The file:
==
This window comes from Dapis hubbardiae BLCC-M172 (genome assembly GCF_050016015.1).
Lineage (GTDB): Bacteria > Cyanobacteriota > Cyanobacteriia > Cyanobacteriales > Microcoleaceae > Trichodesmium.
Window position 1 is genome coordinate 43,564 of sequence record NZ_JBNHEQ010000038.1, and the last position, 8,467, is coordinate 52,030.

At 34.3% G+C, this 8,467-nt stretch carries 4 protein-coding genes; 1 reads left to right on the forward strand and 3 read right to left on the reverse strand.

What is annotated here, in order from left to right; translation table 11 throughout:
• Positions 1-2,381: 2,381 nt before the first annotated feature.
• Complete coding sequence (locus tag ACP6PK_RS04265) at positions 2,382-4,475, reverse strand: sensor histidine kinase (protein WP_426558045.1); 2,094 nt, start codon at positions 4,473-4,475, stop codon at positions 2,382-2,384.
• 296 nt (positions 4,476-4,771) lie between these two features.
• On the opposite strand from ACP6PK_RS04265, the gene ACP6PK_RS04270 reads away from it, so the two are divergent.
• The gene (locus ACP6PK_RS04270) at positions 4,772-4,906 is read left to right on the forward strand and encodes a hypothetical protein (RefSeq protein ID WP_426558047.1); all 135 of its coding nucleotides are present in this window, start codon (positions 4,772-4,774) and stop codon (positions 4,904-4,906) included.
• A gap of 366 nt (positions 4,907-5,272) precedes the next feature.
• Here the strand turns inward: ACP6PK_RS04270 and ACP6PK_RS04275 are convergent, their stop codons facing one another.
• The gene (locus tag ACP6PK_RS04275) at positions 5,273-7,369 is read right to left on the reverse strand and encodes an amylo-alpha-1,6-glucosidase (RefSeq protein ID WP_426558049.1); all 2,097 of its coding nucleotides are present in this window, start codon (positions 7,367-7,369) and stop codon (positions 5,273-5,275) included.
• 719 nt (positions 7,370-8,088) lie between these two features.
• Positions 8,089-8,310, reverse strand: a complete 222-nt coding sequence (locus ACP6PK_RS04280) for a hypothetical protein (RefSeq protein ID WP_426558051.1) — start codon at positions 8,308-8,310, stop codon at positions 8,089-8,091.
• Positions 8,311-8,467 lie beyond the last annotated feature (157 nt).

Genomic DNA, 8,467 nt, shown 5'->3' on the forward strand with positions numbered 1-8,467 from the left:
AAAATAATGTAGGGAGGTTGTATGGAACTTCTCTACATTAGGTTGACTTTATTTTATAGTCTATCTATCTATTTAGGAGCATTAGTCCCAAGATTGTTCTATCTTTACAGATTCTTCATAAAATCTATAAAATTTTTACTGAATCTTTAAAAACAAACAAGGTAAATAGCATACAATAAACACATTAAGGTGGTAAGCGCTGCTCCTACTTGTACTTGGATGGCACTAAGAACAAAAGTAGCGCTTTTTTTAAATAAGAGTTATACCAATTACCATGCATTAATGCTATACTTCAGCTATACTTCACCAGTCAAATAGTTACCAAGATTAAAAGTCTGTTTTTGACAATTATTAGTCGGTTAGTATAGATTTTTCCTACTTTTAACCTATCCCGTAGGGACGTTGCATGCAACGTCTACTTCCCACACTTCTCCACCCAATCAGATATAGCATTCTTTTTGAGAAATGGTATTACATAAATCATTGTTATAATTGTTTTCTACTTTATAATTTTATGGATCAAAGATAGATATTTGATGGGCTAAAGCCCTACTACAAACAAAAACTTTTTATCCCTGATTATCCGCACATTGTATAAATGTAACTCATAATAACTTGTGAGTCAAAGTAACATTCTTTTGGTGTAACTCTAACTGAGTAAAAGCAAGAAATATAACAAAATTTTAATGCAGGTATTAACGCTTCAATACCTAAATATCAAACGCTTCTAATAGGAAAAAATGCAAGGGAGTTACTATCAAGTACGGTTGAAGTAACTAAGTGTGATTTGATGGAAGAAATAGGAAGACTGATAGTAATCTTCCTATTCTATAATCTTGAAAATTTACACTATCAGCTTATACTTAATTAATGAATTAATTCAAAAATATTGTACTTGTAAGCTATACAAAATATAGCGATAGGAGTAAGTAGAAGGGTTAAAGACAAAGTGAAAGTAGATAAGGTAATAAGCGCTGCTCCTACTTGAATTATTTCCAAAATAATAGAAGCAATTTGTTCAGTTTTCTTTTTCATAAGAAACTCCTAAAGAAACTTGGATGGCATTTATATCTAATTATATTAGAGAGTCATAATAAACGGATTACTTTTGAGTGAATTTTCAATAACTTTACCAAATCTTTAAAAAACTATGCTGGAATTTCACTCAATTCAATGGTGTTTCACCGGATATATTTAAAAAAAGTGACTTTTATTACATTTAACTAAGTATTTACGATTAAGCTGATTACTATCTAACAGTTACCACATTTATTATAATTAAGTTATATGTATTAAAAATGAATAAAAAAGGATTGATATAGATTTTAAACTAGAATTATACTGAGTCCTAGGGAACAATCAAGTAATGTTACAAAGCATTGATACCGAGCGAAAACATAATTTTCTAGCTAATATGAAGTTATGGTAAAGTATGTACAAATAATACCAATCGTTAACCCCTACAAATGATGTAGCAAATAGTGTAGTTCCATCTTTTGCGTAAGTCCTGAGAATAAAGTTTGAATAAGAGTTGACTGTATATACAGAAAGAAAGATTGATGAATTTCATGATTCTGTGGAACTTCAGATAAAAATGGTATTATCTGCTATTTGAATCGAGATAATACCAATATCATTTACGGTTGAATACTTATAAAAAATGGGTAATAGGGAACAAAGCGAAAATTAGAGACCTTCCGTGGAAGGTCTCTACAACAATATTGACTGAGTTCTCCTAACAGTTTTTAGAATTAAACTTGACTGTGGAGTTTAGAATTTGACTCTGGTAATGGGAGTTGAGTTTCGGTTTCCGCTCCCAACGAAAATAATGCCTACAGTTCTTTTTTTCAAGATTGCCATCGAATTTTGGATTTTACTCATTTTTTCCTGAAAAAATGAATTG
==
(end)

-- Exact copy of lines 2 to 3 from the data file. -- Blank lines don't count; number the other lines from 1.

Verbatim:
Lineage (GTDB): Bacteria > Cyanobacteriota > Cyanobacteriia > Cyanobacteriales > Microcoleaceae > Trichodesmium.
Window position 1 is genome coordinate 43,564 of sequence record NZ_JBNHEQ010000038.1, and the last position, 8,467, is coordinate 52,030.